Removing these economically unimportant dams in the Connecticut River watershed will also enrich local communities through jobs and volunteering opportunities, and was proven to do so in other regions of the United States. Klamath, California decided to remove dams and created 1,400 dam removal jobs, and 333 post-removal jobs in commercial fishing, sport fishing, fisheries, water programs, regulatory assurance, and tribal programs. (Tam, 2011, By the Numbers) Tam (2011) says, “Proponents said the plan protects and enhances a natural resource that is worth more than $750 million a year to the local economy.” (para. 8). In the Connecticut River’s case, jobs will be created to remove the dams, which is labor intensive. Jobs can also be created post-removal, such as fishery or sport fishing jobs once the fish supply is replenished and even historical education jobs or volunteering organizations. The Connecticut River is one of 14 American Heritage Rivers, which provides a lot of opportunity for historical education, which could have volunteer positions. Creating jobs through the removal of these dams will enrich the local economy if local residents take the jobs and then spend their money in the area. The only downside of removing the dams in Klamath, California was the loss of 14 whitewater boating jobs. However, the job gains from removing the dams through the growth of sport fishing and other activities were larger than the whitewater boating job losses.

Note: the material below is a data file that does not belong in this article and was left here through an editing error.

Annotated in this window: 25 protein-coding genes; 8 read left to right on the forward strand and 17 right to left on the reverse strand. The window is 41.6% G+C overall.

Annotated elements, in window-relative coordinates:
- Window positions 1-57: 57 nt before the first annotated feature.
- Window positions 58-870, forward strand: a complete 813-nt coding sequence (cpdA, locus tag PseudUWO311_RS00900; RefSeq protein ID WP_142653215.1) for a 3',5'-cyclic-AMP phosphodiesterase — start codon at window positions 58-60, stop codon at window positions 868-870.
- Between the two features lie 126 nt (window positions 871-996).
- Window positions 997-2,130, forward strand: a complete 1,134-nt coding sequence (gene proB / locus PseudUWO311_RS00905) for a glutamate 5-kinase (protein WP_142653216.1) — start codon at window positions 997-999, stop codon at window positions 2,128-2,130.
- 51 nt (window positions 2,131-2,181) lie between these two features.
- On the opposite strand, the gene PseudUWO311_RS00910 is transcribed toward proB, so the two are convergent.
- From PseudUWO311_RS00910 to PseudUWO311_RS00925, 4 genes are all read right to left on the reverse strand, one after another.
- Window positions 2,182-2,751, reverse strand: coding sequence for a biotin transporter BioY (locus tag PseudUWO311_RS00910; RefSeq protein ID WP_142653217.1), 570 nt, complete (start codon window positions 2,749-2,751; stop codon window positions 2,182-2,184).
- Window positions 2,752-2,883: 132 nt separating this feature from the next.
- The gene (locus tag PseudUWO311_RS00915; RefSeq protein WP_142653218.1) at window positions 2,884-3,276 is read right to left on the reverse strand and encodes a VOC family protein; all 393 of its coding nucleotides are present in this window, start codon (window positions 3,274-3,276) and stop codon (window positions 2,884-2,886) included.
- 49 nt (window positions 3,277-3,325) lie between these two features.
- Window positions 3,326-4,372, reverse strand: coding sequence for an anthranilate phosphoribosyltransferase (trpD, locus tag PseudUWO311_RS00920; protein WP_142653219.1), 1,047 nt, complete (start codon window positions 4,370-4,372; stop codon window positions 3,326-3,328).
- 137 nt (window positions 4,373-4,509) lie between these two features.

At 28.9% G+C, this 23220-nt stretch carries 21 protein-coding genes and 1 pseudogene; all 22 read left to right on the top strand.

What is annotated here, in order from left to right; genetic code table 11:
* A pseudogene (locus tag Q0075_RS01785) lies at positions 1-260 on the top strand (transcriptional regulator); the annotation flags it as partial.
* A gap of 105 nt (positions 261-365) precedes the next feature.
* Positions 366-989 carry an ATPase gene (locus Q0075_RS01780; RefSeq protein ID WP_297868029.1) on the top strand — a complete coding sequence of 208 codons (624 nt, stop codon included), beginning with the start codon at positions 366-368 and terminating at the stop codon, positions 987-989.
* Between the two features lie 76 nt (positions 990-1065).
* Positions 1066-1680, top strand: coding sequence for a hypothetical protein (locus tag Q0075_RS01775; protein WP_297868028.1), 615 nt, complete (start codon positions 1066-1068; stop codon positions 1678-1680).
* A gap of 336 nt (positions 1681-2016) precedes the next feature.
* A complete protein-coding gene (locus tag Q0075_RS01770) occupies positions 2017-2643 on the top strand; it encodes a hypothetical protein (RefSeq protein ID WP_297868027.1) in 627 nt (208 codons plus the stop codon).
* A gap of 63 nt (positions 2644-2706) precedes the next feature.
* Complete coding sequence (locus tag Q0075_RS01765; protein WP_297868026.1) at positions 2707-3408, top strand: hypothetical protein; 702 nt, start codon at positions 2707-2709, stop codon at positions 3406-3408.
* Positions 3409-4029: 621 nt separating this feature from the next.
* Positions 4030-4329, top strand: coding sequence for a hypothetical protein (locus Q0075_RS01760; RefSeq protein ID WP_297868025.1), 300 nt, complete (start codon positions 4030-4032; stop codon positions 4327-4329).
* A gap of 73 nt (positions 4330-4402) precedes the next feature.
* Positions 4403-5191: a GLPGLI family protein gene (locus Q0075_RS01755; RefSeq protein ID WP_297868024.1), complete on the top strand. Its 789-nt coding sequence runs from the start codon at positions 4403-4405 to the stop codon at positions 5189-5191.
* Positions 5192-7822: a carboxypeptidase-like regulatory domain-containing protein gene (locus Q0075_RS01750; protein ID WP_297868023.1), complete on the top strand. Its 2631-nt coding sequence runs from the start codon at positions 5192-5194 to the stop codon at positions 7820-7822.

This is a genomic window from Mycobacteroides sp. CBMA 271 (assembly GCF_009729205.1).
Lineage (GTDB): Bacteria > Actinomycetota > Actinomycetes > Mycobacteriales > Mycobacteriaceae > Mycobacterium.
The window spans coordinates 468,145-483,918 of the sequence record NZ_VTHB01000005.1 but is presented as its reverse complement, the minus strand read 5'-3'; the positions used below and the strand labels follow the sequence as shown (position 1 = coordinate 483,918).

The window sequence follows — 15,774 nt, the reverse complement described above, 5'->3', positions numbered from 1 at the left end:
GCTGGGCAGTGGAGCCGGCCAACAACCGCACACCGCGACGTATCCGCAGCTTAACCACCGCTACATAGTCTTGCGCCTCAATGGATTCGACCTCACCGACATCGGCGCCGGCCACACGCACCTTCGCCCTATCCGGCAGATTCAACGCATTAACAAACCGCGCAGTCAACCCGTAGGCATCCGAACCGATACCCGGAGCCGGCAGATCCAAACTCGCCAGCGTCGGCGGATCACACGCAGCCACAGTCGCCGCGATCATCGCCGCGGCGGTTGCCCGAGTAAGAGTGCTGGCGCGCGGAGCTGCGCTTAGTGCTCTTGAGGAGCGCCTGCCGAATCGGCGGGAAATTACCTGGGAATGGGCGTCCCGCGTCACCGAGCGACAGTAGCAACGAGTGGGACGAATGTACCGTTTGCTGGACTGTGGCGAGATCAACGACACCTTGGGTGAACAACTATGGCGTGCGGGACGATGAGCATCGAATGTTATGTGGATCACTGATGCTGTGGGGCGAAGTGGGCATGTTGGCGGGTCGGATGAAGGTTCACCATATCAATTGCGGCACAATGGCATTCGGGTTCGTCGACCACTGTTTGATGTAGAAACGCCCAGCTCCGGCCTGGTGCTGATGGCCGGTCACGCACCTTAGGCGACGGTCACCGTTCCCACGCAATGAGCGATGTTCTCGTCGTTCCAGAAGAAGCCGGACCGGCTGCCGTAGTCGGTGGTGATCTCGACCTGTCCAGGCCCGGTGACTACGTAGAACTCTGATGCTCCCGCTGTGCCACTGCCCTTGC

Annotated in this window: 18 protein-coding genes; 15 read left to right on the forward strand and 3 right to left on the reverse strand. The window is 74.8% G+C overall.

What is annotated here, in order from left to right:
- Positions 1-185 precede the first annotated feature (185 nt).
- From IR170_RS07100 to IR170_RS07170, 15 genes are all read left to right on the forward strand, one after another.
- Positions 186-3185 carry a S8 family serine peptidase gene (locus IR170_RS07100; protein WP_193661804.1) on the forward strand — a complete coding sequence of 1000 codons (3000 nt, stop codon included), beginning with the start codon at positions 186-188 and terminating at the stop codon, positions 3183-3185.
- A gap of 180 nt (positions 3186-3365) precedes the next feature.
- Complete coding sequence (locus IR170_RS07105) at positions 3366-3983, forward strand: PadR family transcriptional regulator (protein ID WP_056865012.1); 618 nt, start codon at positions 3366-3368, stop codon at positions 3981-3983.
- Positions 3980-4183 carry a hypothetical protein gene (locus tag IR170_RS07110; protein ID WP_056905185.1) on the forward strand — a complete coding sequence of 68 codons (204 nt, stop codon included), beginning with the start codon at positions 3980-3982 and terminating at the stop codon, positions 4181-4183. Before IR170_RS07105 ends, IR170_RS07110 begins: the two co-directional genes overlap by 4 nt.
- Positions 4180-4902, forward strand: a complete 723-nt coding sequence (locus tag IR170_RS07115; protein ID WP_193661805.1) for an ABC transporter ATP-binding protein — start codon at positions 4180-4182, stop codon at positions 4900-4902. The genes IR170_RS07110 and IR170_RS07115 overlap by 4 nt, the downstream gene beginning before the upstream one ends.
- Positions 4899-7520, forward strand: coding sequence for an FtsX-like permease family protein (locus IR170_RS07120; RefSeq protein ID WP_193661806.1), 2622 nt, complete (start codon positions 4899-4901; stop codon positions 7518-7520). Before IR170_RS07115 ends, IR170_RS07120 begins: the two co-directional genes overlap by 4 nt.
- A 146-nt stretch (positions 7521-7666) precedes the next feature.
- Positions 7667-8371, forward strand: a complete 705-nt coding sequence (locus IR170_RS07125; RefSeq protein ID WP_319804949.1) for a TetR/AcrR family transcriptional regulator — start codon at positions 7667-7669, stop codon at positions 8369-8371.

Dams without fish ladders or other fish passage mechanisms inhibit movement of fish throughout their range. Dams constructed in the 1800’s reduced or eliminated spawning runs almost entirely (Hogg et. al, 2015). This problem is most apparent in species of anadromous fish like the Atlantic salmon that are native to the Connecticut River watershed. The elimination of these spawnings run throughout the course of several centuries. They negatively affected sport fishing, recreation, and the overall viability of the Connecticut River ecosystem. Hogg et. al (2015) examined the changes in fish species composition and habitat use upstream of two small-scale dams following their removal in 2009. In order to determine that the stream habitat has been successfully restored, fish passage must be unimpeded and native species must be able to access habitat within their historical ranges. Hogg et. al. (2015) sampled fish populations upstream of the dams for two years following completion of the removal projects. Through the use of electrofishing, the authors were able to confirm that anadromous species such as the Atlantic salmon and alewife successfully reproduced and repopulated upstream stretches of the river system that they had been denied access to for centuries, indicating that dam removal had restored the system back to its original state. A study on small-scale dam removal done by Kornis et. al. (2015) also indicated that the removal of dams would increase the ability of native fish species to access historical habitat. Fish migration and populations are healthier when dams are removed because they have access to much more river system space and historic breeding grounds.